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Budget friendly pool care tips that make swimming fun again




Owning a swimming pool can be a pricey venture, but there are plenty of ways to maintain your investment without breaking the bank. By following these guidelines, you'll boost the quality and overall lifespan of your pool, mainly using household items that you had lying around to begin with. Best of all, they'll help you cut down on pricey maintenance bills in the long run. Here's our basic primer on how to get the most enjoyment out of your swimming pool this season.

Balance your water twice a week
If you own a pool, you probably already know that the pH should be kept at a neutral level—that is, between 7.4 and 7.6. Similarly, the alkalinity should fall within the 80-120 parts per million (ppm) range; calcium levels should be between 200 and 400 ppm; chlorine should make up a minimum of 1 and no more than 3 ppm; and the total dissolved solids should be no greater than 2,000 ppm. Checking the levels regularly will ensure that you use fewer chemicals to maintain a proper balance, thereby saving money on maintenance bills.

Use a solar pool cover
By investing in a solar pool cover, you'll do more than just keep the water warm—although that would be a solid enough reason in itself, as studies show that one of these covers can help pool water retain up to 70 percent of its warmth. A solar cover will also reduce evaporation, meaning you won't have to add water to the pool as frequently. Another bonus? They'll help to keep out leaves, sticks, grass clippings, and other debris when the pool is not in use.

Use vinegar to polish tiles
This inexpensive hack has its roots in the science experiments you may have engaged in as a kid, and can be performed using a single household staple.

To remove built-up calcium from your pool tiles, heat a decent quantity of white vinegar in the microwave or on the stovetop, then use a towel or rag to apply the warm solution to the pool tiles. The molecules in the vinegar will react with the calcium, causing the built-up calcium deposits to loosen themselves from the tile. Note that this process takes time—the results won't be instantaneous, but they will be worth it.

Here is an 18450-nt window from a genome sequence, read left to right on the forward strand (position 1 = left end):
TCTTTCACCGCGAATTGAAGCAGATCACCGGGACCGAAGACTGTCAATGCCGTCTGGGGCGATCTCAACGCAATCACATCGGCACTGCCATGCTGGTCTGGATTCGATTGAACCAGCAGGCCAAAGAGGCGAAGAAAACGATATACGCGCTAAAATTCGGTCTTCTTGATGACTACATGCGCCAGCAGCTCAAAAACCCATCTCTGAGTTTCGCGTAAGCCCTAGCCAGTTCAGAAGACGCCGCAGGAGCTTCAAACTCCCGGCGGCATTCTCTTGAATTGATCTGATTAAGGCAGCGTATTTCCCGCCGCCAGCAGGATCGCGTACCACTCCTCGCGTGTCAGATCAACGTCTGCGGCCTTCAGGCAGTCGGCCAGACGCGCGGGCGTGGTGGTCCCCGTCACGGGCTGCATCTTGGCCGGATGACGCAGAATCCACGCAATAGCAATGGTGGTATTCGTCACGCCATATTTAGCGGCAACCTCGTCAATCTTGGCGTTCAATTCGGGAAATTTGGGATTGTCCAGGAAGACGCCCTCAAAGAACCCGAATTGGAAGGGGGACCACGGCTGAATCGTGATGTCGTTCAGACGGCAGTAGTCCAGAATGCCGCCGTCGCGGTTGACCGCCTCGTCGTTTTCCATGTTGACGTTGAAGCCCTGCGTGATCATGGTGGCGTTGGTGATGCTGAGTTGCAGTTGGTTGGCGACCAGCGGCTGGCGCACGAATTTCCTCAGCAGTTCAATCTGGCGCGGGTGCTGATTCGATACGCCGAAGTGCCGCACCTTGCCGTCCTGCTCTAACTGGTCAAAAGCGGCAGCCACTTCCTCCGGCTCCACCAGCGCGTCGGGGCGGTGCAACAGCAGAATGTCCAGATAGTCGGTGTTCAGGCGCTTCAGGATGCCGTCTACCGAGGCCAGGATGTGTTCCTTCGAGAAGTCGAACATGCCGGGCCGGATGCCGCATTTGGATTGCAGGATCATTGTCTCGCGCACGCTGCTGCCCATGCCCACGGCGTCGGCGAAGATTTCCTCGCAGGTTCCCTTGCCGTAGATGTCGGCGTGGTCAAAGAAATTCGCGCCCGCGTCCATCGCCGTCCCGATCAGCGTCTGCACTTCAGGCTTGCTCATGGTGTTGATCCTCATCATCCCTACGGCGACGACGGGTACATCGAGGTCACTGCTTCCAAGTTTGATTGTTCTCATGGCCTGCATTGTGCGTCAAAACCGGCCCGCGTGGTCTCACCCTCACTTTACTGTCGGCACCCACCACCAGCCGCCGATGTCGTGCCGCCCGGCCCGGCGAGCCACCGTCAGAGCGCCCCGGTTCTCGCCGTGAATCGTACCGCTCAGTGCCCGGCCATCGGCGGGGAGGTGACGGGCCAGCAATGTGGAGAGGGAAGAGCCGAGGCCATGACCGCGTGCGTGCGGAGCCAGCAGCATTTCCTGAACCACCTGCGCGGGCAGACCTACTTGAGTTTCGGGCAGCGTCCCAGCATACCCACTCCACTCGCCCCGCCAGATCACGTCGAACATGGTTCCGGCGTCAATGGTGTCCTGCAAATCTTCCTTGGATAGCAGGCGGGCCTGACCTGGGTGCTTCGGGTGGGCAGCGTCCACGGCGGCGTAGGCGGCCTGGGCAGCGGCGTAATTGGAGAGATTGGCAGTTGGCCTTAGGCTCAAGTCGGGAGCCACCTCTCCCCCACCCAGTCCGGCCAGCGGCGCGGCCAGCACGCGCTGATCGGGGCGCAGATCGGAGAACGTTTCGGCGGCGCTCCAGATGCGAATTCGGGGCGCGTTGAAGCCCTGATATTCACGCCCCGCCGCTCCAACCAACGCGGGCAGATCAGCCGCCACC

Run the pump at night
As peak utility-rate hours generally occur during the day, it's cheaper to run your pump at night. Running it at night will also help to boost chlorine production so the level will be just where you want it the next day. This is especially useful if you prefer to do your chemical treatments in the evening when pool time is over for the day.

Use tennis balls to filter oils out
Pool users tend to underestimate the amount of oil they're adding to the water simply by diving in. Not only are sunscreens chock-full of additives, but our bodies also have natural oils that get left behind in the pool as well. To counteract the effects, try tossing a tennis ball or two into the water. They'll act as floating sponges, soaking up the excess oils—and they can be safely left in the pool at all times.

Put pantyhose in your skimmer basket

Using pantyhose as a liner for your skimmer basket will help to filter out the smaller particles that the wider holes might miss. The more debris you collect with the skimmer, the better—if too many particles are clogging the filter, you could be facing a hefty maintenance bill. Even if you don't usually keep pantyhose on hand, invest in a few inexpensive pairs—it'll be cheaper than replacing the pool filter.

Add baking soda to your pool water

Baking soda increases the alkalinity levels of your pool water for a fraction of the cost of the "alkalinity increases" that the pool stores will attempt to sell you. It's also a great cleaning agent for removing build up from pool tiles. To discern how much baking soda you'll need for your pool, use this basic formula: One and a half pounds of baking soda will increase the alkalinity level of 10,000 gallons of water by about 10 ppm. You'll need to make adjustments based on size and starting level, but this is a good rule of thumb to follow.

Use a gym sock to disperse stabilizer

If you've ever tried to add stabilizer all in one go, you've likely noticed that it can make the water turn milky, even opaque in places. This is unappealing, to say the least. Fortunately, you can get around it by using something you probably already have on hand—a gym sock. Simply pour the stabilizer into the sock, tie the top of the sock off with a string, and place the stuffed sock in your skimmer. Then drag the skimmer around in the water until the stabilizer has dissolved. This will help the solution to disperse more evenly.

Clean your pool filter monthly

When it comes to cleanliness, there's no such thing as staying too far ahead of the game. This is doubly true in the case of pool maintenance, as infrequent cleaning can lead to issues with the pump and filtration systems.

If the filter isn't kept clean, the water becomes increasingly contaminated, which can cause the filter and the pump to shut down altogether. An hour or so of monthly maintenance is a small price to pay to avoid this fate. By cleaning the filter every month, you'll also be able to keep an eye on which parts of the filter media might need to be repaired or replaced.

In Conclusion


By keeping a few inexpensive household items on hand, you can reap the benefits of a clean, inviting swimming pool all season long. The hacks outlined above are neither exceptionally costly nor difficult to follow, and the rewards will be well worth the effort. Remember—the pool is only a container, and the cleaner you keep the container, the cleaner the water will stay.

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